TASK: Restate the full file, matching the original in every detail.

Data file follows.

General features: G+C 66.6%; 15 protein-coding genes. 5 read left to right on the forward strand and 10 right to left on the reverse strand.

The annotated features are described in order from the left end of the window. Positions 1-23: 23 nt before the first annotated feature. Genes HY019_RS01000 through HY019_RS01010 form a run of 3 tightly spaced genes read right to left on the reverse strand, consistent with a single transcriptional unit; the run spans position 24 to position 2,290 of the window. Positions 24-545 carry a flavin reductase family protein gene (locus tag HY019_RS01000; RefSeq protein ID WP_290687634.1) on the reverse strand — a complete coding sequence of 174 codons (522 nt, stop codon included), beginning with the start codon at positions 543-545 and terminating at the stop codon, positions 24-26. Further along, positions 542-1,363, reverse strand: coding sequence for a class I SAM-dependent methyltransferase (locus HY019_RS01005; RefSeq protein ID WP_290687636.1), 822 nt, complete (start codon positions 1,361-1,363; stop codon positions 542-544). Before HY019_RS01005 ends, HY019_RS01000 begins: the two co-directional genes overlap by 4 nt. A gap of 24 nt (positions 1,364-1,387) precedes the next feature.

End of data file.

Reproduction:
General features: G+C 66.6%; 15 protein-coding genes. 5 read left to right on the forward strand and 10 right to left on the reverse strand.

The annotated features are described in order from the left end of the window. Positions 1-23: 23 nt before the first annotated feature. Genes HY019_RS01000 through HY019_RS01010 form a run of 3 tightly spaced genes read right to left on the reverse strand, consistent with a single transcriptional unit; the run spans position 24 to position 2,290 of the window. Positions 24-545 carry a flavin reductase family protein gene (locus tag HY019_RS01000; RefSeq protein ID WP_290687634.1) on the reverse strand — a complete coding sequence of 174 codons (522 nt, stop codon included), beginning with the start codon at positions 543-545 and terminating at the stop codon, positions 24-26. Further along, positions 542-1,363, reverse strand: coding sequence for a class I SAM-dependent methyltransferase (locus HY019_RS01005; RefSeq protein ID WP_290687636.1), 822 nt, complete (start codon positions 1,361-1,363; stop codon positions 542-544). Before HY019_RS01005 ends, HY019_RS01000 begins: the two co-directional genes overlap by 4 nt. A gap of 24 nt (positions 1,364-1,387) precedes the next feature.